Below are the liner notes from Environmental Sounds, an LP of two side-long recordings of "nature's music..recorded live on this planet." Download the two very long tracks at Closet of Curiosities. A Mid-Summer's ThunderstormThis was recorded in mid-July, near Saratoga, New York. It was one of those hot, heavy summer days when the air pressure increases until your veins are about to burst.In the blackness forming to the Southwest came the first rumblings. We ran to the studio and set up our microphones. The storm continued to build, the rumblings increased and lightning ignited the horizon. Though it was early afternoon, it appeared to be nearly nighttime. The wind began to blow, the leaves of the maple trees outside began to rustle, and the first drops began to fall. It was incredibly exciting.The rumblings continued to build slowly, the rain fell quietly. Then suddenly it came, from across the field you could see a wall of rain coming. And it engulfed everything. But the rumblings continued. Then as the rumblings were beginning to die out - lightning struck a tree only a few hundred yards away. There was so much power behind it, it was enough to make your hair stand on end. This was followed by several other sharp cracks, but far less threatening.Eventually the storm subsided, the sky became light, the rain lessened to a pleasant shower, and the first bird began to tweet. A dog could be heard and the sun came out. Other birds joined in and finally in the Northeast an amazing rainbow appeared against the dark sky.The record finally ends with a single bird that perched near our microphones warbling through the most amazing repertoire of songs, paying homage to the fresh new world."The Wind in the Autumn Woods" liner notes after the jump...The Wind In The Autumn WoodsThis was also recorded in upstate New York near Saratoga, but in late October. We were fortunate enough to record this on one of those quiet sunny afternoons, the last few days of Indian summer. The leaves, all red and orange and golden were beginning to fall, and the wind, in the tree tops above was shaking them loose (you may be able to hear some landing near our microphones). As we recorded this, lying on our backs on a bed of leaves and looking up through the lacework of branches above, we found ourselves amazed at how little we'd heard before; the wind coming in such unpredictable gusts, rising and falling with no perceptible pattern; the groups of geese from Canada headed south; the loud squawks of bluejays arriving to spend the winter; birds gathering in flocks preparing to move South (these were a little late, most had left by then); a dog barking and a cow mooing on a farm a half a mile off; a single engine airplane passing over; later a train far off in the distance; and the lonesome cry of crows in an open field about a quarter mile away. The wind subsided and we switched for a close-up to a set of microphones set very close to the leaves - dry and rustling quite loudly. With this close-up you can also hear flies buzzing, playing in the warm sun chasing each other, doing loop-de-loops, and one even landing on the microphone, sitting for a spell then zinging off again.The wind whistled and whispered, and did all those beautiful things poets celebrate as nature's most intimate music.Perhaps what fascinates us most about this recording is the purifying effect the wind has. There are times when I listen to this that I can feel that all negative stuff in me that's been collected during the day is being blown away. Whatever it is, it leaves me with a good cleansed feeling and makes a nice background environment, bringing the autumn woods into my room.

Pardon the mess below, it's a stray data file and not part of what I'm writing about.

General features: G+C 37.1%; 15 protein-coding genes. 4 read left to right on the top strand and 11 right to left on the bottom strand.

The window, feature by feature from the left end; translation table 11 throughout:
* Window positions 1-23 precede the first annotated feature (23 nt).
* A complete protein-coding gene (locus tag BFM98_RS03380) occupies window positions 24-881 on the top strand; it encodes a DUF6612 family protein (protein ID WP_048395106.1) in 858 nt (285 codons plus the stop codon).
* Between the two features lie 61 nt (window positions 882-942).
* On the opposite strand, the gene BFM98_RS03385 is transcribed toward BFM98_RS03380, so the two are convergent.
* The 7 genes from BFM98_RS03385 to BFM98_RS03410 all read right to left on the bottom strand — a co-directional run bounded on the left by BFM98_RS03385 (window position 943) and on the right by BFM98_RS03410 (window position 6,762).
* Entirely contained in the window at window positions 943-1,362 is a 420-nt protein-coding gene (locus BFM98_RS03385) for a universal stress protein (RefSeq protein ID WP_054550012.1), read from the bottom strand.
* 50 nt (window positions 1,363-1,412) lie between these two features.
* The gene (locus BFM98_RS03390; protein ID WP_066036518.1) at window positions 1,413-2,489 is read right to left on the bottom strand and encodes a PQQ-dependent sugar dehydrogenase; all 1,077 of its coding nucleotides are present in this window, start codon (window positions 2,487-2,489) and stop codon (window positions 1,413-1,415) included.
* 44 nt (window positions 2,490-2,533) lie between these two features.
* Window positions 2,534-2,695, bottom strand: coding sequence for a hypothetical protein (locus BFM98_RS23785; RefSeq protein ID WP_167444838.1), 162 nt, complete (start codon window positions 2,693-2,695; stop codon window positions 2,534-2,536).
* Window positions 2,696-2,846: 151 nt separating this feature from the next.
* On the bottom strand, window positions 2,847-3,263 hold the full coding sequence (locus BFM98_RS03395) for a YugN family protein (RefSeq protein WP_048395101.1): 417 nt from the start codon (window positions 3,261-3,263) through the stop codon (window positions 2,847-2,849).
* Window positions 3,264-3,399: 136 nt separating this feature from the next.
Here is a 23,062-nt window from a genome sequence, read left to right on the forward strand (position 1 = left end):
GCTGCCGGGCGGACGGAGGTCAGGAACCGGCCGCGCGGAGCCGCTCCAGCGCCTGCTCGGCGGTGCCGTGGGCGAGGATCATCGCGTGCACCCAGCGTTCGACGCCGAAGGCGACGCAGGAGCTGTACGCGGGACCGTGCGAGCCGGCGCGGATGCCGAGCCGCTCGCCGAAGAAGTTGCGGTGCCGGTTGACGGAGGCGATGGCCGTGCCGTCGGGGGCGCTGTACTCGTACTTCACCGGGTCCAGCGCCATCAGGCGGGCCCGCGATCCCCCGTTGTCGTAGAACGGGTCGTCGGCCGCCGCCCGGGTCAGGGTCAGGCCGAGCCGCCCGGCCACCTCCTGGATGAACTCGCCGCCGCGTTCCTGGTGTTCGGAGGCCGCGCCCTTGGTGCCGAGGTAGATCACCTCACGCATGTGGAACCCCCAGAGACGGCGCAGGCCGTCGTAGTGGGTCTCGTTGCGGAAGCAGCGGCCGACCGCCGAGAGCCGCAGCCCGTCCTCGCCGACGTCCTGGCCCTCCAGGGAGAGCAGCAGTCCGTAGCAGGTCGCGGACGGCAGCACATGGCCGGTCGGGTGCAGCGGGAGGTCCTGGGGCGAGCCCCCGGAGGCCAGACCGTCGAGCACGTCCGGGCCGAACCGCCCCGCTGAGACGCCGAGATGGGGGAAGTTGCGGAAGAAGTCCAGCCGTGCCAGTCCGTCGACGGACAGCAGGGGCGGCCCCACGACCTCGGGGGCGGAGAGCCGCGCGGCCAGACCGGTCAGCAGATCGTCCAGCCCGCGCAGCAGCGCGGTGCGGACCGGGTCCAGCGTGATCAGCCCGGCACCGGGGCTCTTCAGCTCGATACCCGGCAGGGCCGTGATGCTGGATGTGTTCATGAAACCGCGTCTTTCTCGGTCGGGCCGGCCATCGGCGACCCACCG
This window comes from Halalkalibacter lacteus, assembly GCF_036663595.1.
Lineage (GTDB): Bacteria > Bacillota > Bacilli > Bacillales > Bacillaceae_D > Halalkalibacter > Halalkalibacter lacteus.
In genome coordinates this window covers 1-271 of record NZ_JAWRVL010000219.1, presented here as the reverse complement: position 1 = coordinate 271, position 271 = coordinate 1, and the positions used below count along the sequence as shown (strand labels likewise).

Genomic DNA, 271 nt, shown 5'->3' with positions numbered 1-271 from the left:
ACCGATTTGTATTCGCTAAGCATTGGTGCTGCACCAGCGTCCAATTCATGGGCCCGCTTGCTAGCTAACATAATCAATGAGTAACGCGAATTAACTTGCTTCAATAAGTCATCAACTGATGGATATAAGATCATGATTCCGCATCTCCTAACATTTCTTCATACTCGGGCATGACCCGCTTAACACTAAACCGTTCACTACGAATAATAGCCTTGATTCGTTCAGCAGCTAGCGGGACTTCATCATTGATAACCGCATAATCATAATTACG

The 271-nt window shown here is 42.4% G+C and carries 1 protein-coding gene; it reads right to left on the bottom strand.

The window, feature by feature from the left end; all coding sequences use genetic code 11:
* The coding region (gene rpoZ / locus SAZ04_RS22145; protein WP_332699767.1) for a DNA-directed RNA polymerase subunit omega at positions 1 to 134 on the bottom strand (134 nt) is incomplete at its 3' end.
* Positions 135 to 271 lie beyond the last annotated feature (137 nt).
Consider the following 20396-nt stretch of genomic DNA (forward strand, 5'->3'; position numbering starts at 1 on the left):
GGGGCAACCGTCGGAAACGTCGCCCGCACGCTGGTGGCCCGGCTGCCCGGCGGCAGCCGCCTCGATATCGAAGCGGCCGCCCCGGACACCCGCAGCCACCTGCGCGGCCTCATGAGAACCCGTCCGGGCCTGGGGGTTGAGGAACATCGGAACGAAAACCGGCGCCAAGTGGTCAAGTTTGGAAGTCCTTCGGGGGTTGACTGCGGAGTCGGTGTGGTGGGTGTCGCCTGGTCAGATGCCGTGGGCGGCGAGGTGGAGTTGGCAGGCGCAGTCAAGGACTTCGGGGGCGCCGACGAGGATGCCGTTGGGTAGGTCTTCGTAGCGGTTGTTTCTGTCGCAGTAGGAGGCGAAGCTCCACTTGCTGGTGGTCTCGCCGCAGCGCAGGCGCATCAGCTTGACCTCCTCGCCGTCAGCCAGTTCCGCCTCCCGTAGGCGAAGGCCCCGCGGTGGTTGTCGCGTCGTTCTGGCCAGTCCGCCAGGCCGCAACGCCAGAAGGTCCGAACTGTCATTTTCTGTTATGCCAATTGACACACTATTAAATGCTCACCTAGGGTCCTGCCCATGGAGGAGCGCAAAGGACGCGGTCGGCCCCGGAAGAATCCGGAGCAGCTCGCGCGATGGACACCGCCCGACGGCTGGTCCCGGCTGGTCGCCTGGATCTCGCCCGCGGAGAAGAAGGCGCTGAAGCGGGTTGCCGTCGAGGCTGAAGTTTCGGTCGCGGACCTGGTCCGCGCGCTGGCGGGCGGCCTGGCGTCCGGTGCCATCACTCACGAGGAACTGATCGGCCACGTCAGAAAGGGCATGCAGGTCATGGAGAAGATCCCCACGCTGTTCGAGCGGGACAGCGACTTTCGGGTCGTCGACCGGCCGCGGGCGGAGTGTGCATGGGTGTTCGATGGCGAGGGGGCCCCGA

"Much of the world is inaccessible to the car," says Daniel Ratner, a Google senior engineer who designed the trike. "We want to get access to places people find important."